HomeBanking & FinanceOman gets on IPO bandwagon with 49% of OQ shares
By Economy Editor
SHARE
January 23, 2023 11:19 am

Oman gets on IPO bandwagon with 49% of OQ shares

Investment Authority plans to raise over $1.3 billion
Oman IPO
Oman stock exchange

Oman Energy Company OQ plans to offer 49 percent of its shares in its subsidiary, Abraaj Energy Services, in an initial public (IPO) offering on the Muscat Stock Exchange (MSE).

The IPO is part of an exit strategy announced by the Oman Investment Authority last December when it said it plans to raise more than $1.3 billion by exiting from investments in eight sectors in 2023, as Gulf states increasingly rely on state assets to boost their finances.

The Oman News Agency also reported at the time that the state-run wealth fund planned to exit three companies in the energy sector. It also seeks to get rid of companies operating in the aviation, tourism, communications, and information technology sectors.

Oil exploration company Abraaj Energy Services said in a statement published on its website on Sunday that the aim of the IPO is to “strengthen Oman’s financial markets, raise the private sector’s contribution to GDP, attract foreign direct investment, and expand the investor base.”

Read: Will the GCC IPO boom continue in 2023?

Established in 2006, Abraaj engages in onshore oil and gas drilling and maintenance services in Oman and is wholly owned indirectly by Oman’s OQ Group. Following the completion of the IPO, OQ will retain at least a 51 percent stake in Abraaj indirectly, the statement said.

OQ, the selling shareholder, is wholly owned by the Oman Investment Authority.

According to the IPO schedule, the IPO period is expected to commence in February and the company is to be listed on the Muscat Stock Exchange in March 2023. Bloomberg reported in September that the IPO could raise up to $500 million.

Ahli Bank of Oman, EFG Hermes UAE, and National Bank of Oman will be global coordinators for the IPO, which will be available to investors in Oman and to international investors outside the United States.

According to the statement, Abraaj Energy plans to distribute dividends of 85% of the profits for 2022, during the current year.

Oman looks forward to IPOs

 

Across the energy-rich Gulf region, governments are preparing plans to sell assets to finance the diversification of their economies, attract international investors and increase trading volumes.

Saudi Arabia and the UAE are in the midst of such programs, which have fueled a boom in initial public offerings in 2022.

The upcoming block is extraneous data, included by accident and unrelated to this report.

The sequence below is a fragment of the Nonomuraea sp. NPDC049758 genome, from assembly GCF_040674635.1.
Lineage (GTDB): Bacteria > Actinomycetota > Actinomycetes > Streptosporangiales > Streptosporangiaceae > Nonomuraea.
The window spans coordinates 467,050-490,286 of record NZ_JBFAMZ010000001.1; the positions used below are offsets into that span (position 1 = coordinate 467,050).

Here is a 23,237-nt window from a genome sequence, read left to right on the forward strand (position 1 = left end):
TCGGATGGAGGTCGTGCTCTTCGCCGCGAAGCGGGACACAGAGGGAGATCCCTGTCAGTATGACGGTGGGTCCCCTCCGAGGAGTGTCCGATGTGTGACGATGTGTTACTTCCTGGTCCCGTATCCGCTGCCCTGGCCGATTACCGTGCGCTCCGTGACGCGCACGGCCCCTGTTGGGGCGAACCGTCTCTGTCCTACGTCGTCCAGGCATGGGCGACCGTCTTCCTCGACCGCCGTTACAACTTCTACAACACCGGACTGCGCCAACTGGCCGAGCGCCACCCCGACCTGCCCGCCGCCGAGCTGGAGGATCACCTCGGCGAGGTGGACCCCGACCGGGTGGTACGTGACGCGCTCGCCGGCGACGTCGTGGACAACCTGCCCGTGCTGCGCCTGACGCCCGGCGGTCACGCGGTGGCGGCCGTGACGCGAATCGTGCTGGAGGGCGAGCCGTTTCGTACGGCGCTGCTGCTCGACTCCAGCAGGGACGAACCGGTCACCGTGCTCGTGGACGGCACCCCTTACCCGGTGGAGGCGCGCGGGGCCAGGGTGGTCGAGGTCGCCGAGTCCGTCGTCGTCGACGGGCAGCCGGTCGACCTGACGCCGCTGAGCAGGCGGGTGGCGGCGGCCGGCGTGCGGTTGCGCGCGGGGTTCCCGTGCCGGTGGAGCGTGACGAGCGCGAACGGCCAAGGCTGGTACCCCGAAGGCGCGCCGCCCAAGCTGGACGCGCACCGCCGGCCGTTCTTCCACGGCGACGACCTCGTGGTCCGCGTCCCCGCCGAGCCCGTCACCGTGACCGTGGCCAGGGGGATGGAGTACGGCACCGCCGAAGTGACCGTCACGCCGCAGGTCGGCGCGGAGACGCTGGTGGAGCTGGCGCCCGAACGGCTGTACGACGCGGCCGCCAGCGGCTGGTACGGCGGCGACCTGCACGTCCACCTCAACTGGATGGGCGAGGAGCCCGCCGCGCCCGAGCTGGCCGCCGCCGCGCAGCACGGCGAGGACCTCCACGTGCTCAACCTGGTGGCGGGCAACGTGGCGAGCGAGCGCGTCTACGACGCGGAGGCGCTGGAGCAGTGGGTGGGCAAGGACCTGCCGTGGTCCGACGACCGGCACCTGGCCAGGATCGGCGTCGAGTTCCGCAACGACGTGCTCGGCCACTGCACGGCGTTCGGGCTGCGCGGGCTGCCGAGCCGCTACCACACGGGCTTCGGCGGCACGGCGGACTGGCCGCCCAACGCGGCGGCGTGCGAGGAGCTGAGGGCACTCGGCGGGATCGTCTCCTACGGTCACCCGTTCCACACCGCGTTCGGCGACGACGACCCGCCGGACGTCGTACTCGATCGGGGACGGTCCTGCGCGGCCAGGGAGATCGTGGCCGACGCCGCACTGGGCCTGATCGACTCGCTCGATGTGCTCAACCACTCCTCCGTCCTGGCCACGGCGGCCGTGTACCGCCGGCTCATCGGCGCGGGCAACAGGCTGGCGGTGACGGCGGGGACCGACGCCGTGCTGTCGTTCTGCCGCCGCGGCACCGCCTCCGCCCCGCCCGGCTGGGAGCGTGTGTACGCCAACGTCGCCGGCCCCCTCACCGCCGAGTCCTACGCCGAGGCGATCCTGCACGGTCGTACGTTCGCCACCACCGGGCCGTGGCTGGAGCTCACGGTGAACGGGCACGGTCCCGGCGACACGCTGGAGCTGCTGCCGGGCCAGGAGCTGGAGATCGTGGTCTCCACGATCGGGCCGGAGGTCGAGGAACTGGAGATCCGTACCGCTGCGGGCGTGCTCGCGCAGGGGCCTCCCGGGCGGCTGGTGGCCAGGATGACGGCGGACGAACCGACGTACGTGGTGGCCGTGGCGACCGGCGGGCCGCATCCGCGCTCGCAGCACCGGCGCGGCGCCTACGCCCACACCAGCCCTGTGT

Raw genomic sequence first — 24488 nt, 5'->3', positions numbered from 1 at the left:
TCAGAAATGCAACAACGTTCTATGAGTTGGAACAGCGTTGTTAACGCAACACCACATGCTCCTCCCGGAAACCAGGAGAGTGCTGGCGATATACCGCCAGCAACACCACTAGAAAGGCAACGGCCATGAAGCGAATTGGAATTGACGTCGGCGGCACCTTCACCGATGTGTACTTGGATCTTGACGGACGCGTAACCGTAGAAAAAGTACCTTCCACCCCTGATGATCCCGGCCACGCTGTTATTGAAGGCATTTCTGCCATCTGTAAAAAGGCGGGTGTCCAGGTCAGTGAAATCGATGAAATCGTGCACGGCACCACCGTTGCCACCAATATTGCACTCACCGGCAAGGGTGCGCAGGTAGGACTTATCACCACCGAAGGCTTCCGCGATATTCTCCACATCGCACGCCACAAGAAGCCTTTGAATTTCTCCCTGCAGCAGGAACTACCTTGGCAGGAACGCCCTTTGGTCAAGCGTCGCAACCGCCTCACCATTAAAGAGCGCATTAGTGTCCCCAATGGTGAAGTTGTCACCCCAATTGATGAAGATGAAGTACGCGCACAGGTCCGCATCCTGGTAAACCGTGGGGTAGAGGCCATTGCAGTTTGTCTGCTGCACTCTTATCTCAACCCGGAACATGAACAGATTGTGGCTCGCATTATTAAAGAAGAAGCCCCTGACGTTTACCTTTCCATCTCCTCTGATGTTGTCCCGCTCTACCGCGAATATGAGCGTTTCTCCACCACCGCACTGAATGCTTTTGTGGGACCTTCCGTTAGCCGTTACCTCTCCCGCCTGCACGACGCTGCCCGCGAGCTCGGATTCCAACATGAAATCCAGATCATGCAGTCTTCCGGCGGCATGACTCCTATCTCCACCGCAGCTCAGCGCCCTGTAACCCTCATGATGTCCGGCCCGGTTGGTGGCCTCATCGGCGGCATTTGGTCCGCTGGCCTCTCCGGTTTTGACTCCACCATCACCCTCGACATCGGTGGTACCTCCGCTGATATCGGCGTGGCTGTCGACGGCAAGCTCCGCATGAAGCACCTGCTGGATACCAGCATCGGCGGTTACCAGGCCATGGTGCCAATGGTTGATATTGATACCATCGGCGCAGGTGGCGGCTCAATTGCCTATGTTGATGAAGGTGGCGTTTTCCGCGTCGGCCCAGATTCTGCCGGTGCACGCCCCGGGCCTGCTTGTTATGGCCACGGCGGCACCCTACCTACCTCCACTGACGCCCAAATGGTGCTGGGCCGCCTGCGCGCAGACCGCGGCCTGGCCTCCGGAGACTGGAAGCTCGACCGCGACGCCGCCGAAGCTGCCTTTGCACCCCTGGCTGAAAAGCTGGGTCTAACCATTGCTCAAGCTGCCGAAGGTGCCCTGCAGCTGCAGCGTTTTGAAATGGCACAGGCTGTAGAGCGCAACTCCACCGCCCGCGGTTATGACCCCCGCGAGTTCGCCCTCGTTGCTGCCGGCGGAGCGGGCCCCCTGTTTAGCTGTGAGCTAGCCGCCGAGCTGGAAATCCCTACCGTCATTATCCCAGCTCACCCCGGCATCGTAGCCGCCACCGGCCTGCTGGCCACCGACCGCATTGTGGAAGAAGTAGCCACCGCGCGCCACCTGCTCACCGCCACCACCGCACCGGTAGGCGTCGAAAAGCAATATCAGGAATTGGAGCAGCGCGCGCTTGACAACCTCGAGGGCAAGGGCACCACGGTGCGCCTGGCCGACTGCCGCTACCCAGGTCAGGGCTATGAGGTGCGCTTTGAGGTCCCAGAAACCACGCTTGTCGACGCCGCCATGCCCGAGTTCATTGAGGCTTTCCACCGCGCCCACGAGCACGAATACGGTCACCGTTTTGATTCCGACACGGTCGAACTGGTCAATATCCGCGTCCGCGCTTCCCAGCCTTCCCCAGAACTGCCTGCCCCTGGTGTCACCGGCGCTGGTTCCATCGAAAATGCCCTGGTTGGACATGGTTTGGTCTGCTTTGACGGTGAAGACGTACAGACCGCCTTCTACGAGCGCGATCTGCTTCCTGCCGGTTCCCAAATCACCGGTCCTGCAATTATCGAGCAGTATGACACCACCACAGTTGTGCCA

Today, Oman joins its Gulf neighbors in selling assets in an effort to finance the diversification of its economies. The sultanate has not had a major IPO since 2010 when telecommunications company Nawras, now known as Ooredoo Oman, raised $475 million.

Oman and Bahrain are the only two GCC countries that MSCI has not classified as emerging markets. The market capitalization of the Muscat Stock Exchange is about $22 billion, according to data compiled by Bloomberg.

In March, Muscat Stock Exchange CEO Haitham Salmi said Oman plans to list 35 state-owned companies over the next five years, with one or two oil companies likely to be listed this year.

OQ said in June it was considering IPOs of two units of the state energy company and a manufacturing company.

Oman pumps about one million barrels of oil a day. Although it is not a member of OPEC, it is part of the broader OPEC+ alliance. The finance ministry said in December it estimated the country would boost oil production by more than 10 percent this year to 1.175 million barrels per day.

Oman’s economy is expected to grow by 5.5 percent in 2023 compared to an estimated growth of 5 percent in 2022. This is mainly due to increased oil and gas production, according to estimates from the Ministry of Finance.

The IMF expects Oman to run fiscal and external surpluses in the medium term due to rising oil revenues, fiscal discipline, and the imposition of VAT.

At the beginning of January, Oman’s sultan, Haitham bin Tariq, approved the 2023 budget with a deficit of 1.3 billion Omani riyals ($3.38 billion), or 3 percent of GDP.

Total revenues approved in the budget for 2023 are expected to be around RO 10.50 billion, down 5 percent from the 2022 budget.

The volume of public spending for the fiscal year 2023 was estimated at RO 11.350 billion, down 6.4 percent compared to the public spending approved in the 2022 budget.

Last November, Standard & Poor’s upgraded Oman’s credit rating to BB from BB- due to improved financial performance and lower global debt, predicting that the country’s public debt ratio as a percentage of GDP will decline from 61 percent in 2021 to 44 percent in 2022.

For more on Oman, click here.